Sexual assault is a crime of violence that is never acceptable and will not be tolerated at Tufts University. The University is dedicated to the elimination of sexual assault within the Tufts community. The Tufts University Policy regarding sexual assault can be found at http://oeo.tufts.edu/.
Anyone who has been assaulted is encouraged to report the incident to the university police, who have been trained to respond appropriately and with sensitivity to such incidents, and who can assist in gaining the cooperation of other police agencies if the incident occurred off campus. The police can assist in obtaining emergency medical care and crisis counseling (if requested) and in securing important evidence. The police can also assist in filing reports with the appropriate jurisdiction. Information on obtaining restraining orders can be supplied by the Tufts Police. The Department of Public Safety will issue a Campus Safety Alert if the assailant is unknown or remains at large. Also, a member of the University counseling staff will be available to either respond to the scene of the incident or to be in touch with the victim. For more detailed information and resources concerning Sexual Assault, please visit: http://oeo.tufts.edu/sexualmisconduct/
Survivors of sexual assault are strongly encouraged to seek medical care and an examination, both because of the risk of contracting a sexually transmitted disease and because of the need to obtain and document evidence in order to preserve the survivor’s legal options.
Survivors who may be reluctant to report to the university police have other places where they can report this matter. Students may report an assault to their Dean of Student Affairs, to the Title IX Coordinator (617-627-3298 firstname.lastname@example.org) or to one of the Title IX Liaisons (available to receive reports of sexual assault, sexual harassment and discrimination) located on their campus. All of these individuals can answer questions about University resources and adjudication options.
Tufts Public Safety officials and the Office of the Dean of Student Affairs can be helpful in discussing options for pursuing a complaint of sexual assault both within and outside the university. For students within the schools of Arts & Science, and Engineering, the Office of the Dean of Student Affairs can process complaints concerning assault and rape, involving university students. For more information regarding sexual assault and the Sexual Misconduct Adjudication Process, please refer to http://oeo.tufts.edu/sexualmisconduct/policies-and-adjudication-process/ .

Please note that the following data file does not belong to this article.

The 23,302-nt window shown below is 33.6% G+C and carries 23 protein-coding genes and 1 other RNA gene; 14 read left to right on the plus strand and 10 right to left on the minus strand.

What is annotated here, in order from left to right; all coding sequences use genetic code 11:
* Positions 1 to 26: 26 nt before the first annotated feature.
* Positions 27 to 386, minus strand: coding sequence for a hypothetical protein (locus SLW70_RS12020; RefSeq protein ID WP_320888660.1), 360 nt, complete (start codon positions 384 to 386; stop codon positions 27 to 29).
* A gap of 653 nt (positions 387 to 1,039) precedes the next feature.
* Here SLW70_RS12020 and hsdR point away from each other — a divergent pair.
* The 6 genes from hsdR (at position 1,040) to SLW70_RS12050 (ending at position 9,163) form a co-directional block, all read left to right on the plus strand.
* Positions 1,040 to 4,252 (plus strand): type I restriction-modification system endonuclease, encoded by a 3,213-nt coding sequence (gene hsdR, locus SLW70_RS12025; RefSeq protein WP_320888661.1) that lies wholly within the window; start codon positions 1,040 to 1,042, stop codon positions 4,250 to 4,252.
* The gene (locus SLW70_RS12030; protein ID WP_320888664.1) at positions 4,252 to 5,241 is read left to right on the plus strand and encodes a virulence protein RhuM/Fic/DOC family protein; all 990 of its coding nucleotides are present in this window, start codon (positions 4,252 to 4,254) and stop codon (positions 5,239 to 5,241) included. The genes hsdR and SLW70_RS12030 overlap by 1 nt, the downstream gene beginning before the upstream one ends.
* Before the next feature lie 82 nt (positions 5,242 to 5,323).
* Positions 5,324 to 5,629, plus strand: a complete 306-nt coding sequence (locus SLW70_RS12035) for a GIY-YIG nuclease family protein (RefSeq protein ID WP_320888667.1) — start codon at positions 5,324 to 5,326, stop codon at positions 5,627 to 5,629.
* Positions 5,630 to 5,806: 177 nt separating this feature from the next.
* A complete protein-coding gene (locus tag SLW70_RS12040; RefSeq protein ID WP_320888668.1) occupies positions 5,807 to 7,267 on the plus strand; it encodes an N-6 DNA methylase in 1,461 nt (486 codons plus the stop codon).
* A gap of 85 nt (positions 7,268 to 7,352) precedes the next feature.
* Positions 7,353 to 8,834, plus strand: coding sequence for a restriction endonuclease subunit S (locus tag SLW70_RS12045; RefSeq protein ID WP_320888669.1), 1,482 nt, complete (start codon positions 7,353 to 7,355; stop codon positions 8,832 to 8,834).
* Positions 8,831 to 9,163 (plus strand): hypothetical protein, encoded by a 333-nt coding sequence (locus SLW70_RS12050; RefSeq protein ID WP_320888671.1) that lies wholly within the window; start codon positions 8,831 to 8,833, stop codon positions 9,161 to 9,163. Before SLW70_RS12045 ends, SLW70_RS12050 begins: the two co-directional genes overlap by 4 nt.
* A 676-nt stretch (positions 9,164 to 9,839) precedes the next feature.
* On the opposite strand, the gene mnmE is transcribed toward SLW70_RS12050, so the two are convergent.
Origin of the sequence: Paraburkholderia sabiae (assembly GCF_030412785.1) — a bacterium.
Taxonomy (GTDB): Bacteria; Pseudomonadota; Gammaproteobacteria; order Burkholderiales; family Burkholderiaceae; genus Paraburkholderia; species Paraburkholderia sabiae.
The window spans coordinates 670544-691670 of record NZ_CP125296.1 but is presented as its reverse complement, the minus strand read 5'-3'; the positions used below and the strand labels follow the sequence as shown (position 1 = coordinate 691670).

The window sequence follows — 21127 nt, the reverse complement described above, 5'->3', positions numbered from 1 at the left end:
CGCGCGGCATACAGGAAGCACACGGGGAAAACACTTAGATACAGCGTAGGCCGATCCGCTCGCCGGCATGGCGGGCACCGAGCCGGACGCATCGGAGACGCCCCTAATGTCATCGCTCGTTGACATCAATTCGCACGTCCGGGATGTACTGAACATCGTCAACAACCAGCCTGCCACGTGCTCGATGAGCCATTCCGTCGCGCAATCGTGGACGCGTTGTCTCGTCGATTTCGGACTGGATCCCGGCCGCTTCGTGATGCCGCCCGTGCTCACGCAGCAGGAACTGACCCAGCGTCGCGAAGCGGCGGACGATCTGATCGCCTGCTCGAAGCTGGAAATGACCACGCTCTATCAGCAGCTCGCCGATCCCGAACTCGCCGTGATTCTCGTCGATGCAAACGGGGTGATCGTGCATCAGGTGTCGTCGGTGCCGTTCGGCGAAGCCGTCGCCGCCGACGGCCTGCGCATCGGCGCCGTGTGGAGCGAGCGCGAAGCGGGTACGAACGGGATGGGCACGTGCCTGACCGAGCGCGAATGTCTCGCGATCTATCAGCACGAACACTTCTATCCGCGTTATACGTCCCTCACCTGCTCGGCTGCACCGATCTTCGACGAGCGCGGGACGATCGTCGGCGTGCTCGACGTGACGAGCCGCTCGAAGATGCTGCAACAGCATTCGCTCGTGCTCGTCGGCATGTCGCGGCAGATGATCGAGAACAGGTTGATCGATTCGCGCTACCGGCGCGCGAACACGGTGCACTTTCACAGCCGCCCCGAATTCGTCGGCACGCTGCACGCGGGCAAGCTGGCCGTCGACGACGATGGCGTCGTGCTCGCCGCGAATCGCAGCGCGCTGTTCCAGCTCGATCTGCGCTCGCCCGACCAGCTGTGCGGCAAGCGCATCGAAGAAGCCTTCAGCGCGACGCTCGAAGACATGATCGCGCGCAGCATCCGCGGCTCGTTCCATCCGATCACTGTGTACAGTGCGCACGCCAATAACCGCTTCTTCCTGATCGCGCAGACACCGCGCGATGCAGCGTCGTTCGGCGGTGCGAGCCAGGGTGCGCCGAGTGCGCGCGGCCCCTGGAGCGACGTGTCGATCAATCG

The Dean’s office can also assist the survivor in notifying the proper law enforcement authorities, assist in obtaining counseling services, issue no contact orders and advise students of options for changing academic and living situations.
Students in Boston and Grafton may obtain information regarding the disciplinary processes from the Deans within each school.
Pursuant to Title IX, Tufts University is committed to providing a campus environment free of sexual discrimination, sexual harassment and sexual assault. Sexual assault is a form of sex discrimination that violates Title IX. Accordingly, anyone who has been assaulted may also contact the University’s Title IX Coordinator located in the Office of Equal Opportunity (617-627-3298 email@example.com) or any of the Title IX Liaisons located on your campus http://oeo.tufts.edu/.
A report, whether made informally to the dean or formally to the university police, does not commit the victim to a specific course of action (or any action). The victim will be informed of their options within the university’s student disciplinary system and in the criminal court system. Students should be aware that, under Title IX, the University has an obligation to investigate and respond to reports of sexual assault involving students in order to protect the safety of others on campus. Information on the Massachusetts Sex Offender Registry Board can be found at the local municipal police departments or on-line at http://www.mass.gov/sorb.
Sexual assault is any unwanted, coerced, or forced sexual contact or intercourse OR sexual contact or intercourse with someone who is not able to give consent (e.g. incapacitated by alcohol or drugs or asleep). Sexual assault can involve the sexual penetration of any body orifice, but also includes other unwanted sexual contact including Statutory Rape (minor under 16 in Massachusetts). Victims can be either women or men. Most survivors know the perpetrators who may be the survivor’s best friend, lover, partner, date, family member, neighbor, teacher, employer, doctor, or classmate. The perpetrator can be a boyfriend or girlfriend. Sexual assault can occur between members of the opposite sex or same sex. Alcohol, date rape drugs, or other substances may be involved.
If you are sexually assaulted you may want to consider:
It is very difficult to know in the immediate aftermath of sexual assault whether or not you might eventually wish to pursue legal charges. Having evidence collected does not commit you to reporting or prosecuting the assault; the evidence can be sent to the crime lab anonymously and held for six months. Evidence can usually be collected up to five days after the assault, though the likelihood of capturing evidence decreases with time. Showering, urinating, and brushing your teeth may destroy evidence. Your clothing or bedding may contain evidence; take these with you to the emergency room in a PAPER BAG (not plastic). You may stop the exam at any time, and you may have someone with you during the exam. The drugs used in drug facilitated sexual assault leave the body very quickly. If you suspect that you may have been drugged and need to urinate before arriving at the emergency room, try to collect the urine in a clean container and take it with you.